The argument for allowing concealed-carry permit holders to cart loaded firearms everywhere, even to places of worship and college campuses, is based on the assumption that such gun owners are beyond reproach and pose no threat to anyone except criminals.
“We are dealing with the safest of the safe,” says state Sen. Chip Rogers (R-Woodstock).
“People who get these permits are extremely law-abiding citizens,” says state Senate Majority Whip Mitch Seabaugh (R-Sharpsburg), who heads the Senate committee studying gun laws.
It turns out that neither of these two characters could back up their claims with proof or evidence. I guess they were just expressing their feelings.
When asked whether concealed-carry permit holders are indeed civic paragons who never break the law, GBI spokesman John Bankhead responded with the equivalent of a shrug:
“Nobody knows,” he said. “The state of Georgia doesn’t track it. I don’t know of any way to prove they are law-abiding or disprove it, because there’s no record to say one way or the other.”
“A blind person can get a permit in Georgia, since all you have to do is pass a background check,” says Bankhead. “And that person can be arrested the very next week for a felony, convicted of that felony the next month and still have that permit for the next five years.”
The article goes on to explain how in Georgia it's almost impossible for the police to check if a person has a valid gun permit. Georgia has no central database where an officer can check easily on whether a permit exists, says Bankhead. “All the records are kept within each of the 159 probate courts,” he says. “There is no way to check whether the permit is valid. Police would have to call the court in the county where the permit was issued to find out if it was valid.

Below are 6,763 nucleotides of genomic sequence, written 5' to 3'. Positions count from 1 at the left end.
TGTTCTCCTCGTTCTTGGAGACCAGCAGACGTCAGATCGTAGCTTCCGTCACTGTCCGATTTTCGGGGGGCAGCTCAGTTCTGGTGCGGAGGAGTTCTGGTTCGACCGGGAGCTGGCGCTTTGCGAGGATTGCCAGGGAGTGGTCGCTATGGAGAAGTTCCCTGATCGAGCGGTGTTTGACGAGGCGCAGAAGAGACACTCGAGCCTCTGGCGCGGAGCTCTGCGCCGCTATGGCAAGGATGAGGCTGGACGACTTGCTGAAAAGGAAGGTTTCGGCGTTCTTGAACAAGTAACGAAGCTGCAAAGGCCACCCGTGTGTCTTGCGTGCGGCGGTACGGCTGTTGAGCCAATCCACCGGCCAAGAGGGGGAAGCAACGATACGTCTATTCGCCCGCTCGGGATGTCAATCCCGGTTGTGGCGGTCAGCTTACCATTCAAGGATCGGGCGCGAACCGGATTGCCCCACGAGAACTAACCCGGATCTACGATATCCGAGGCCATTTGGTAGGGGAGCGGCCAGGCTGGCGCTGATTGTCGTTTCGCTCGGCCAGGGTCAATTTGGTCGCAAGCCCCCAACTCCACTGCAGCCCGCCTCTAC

Judges are also concerned that background checks may not catch applicants with mental health problems treated in private mental hospitals or those deemed to be not guilty by reason of insanity or incompetent to stand trial. Nor do checks always identify people who have been determined in guardianship hearings to be unable to handle their own affairs. While different information databases may contain bits of information, they don’t necessarily connect to provide a full picture, says state Department of Human Resources official Karen Bailey-Smith.
When you add all that up, the reality must be a far cry from the "extremely law-abiding citizens" the concealed carry folks are supposed to be. That's what I call a "charade."
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